Arsène Lupin vs. Herlock Sholmes is a collection of two adventures of Arsène Lupin, written by Maurice Leblanc. These adventures feature a match of wits between Lupin and Herlock Sholmes, a transparent reference to Sherlock Holmes, the hero of Conan Doyle's detective stories. It follows the appearance of Arsène Lupin, Gentleman Burglar, in which Sherlock Holmes also makes an appearance in "Sherlock Holmes Arrives Too Late". The collection was translated twice into English, as Arsène Lupin versus Herlock Sholmes in the U.S. (1910, by George Morehead), and as Arsène Lupin versus Holmlock Shears in the UK (1910, by Alexander Teixeira de Mattos, printed as The Blonde Lady in the U.S.).
The first story, "The Blonde Lady", opens with the purchase of an antique desk by a mathematics professor. The desk is subsequently stolen, as it turns out, by Arsène Lupin. Later, both Lupin and the professor realize that a lottery ticket, left inadvertently in the desk, is the winning ticket, and Lupin proceeds to ensure he obtains half of the winnings while executing a near-impossible escape with a blonde lady. After the theft of the Blue Diamond, again by a blonde lady, Ganimard made the connection to Lupin and an appeal was made to Herlock Sholmes to match wits with Lupin. Inadvertently, Lupin and his biographer met with the newly arrived Sholmes and his assistant, Wilson, in a Parisian restaurant, and they shared a cautious détente before Lupin sets off to lay his traps. Despite Lupin's efforts, Sholmes is able to unveil the identity of the blonde lady and Lupin's involvement in the crimes linked to her.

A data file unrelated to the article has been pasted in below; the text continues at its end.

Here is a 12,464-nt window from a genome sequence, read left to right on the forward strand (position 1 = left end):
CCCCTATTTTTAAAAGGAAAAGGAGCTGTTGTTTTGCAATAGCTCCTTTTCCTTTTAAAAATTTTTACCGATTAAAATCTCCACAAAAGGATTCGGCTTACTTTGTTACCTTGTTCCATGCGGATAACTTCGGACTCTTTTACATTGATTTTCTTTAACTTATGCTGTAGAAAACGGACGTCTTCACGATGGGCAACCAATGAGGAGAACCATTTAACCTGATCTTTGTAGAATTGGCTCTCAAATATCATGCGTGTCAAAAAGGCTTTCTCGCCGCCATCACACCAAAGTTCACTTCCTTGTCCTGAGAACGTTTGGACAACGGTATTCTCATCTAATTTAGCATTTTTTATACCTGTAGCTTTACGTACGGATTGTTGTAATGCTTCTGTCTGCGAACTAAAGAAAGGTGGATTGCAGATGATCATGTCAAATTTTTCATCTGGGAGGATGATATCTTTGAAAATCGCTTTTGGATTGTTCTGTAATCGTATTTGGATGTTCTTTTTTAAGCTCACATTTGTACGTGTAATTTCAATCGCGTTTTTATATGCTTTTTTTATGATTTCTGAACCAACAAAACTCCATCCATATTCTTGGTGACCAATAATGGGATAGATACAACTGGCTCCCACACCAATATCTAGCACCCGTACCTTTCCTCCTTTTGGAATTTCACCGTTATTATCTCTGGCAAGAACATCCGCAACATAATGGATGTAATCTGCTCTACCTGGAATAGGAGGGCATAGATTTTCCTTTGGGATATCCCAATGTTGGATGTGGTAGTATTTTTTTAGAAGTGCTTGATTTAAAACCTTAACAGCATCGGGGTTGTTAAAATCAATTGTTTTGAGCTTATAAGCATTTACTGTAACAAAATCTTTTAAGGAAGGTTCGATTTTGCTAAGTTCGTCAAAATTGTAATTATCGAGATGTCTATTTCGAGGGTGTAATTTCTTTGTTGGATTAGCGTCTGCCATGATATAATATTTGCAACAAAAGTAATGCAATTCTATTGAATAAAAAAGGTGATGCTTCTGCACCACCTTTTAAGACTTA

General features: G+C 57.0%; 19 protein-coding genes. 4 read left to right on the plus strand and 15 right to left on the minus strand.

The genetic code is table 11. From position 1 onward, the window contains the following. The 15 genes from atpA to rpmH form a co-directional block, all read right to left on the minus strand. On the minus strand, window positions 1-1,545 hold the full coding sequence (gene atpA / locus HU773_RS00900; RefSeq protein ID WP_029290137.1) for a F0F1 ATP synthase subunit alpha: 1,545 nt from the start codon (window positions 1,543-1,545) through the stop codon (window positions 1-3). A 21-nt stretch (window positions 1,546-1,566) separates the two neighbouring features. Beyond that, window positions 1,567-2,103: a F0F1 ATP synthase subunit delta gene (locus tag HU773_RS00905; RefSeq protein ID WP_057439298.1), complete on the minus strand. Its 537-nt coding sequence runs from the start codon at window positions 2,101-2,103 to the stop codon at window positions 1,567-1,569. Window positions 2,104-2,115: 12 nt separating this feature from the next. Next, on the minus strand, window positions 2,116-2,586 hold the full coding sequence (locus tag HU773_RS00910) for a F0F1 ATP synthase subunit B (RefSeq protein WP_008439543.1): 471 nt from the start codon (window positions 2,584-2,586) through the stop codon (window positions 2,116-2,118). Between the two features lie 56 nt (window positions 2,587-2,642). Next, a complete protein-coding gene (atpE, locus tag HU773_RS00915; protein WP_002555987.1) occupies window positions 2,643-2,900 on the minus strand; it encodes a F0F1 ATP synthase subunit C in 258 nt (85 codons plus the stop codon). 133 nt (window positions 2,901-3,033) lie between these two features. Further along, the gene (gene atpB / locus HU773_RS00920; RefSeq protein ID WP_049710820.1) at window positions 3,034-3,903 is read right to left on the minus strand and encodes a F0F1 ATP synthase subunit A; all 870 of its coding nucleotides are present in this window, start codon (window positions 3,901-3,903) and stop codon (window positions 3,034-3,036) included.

Lupin succeeded in trapping Sholmes, however, and sends him off to Southampton in a boat, but Sholmes manages to escape back to Paris and engineer the arrest of Lupin. After Sholmes leaves, however, Lupin outfoxes his French captors and manages to bid farewell to Sholmes and Wilson at the Gare du Nord.
"The Jewish Lamp" opens with another appeal to Herlock Sholmes for help in recovering a Jewish lamp. After reading the appeal, Sholmes is shocked to read a second letter, this time by Lupin and arriving on the same day's post, which warns him not to intervene. Sholmes is outraged by Lupin's audacity and resolves to go to Paris. At the Gare du Nord, Sholmes is accosted by a young lady, who again warns him not to intervene, and finds that the Echo de France, Lupin's mouthpiece newspaper, is proclaiming his arrival. Sholmes proceeds to investigate the crime and finds out the true reason for Lupin's appeal not to intervene.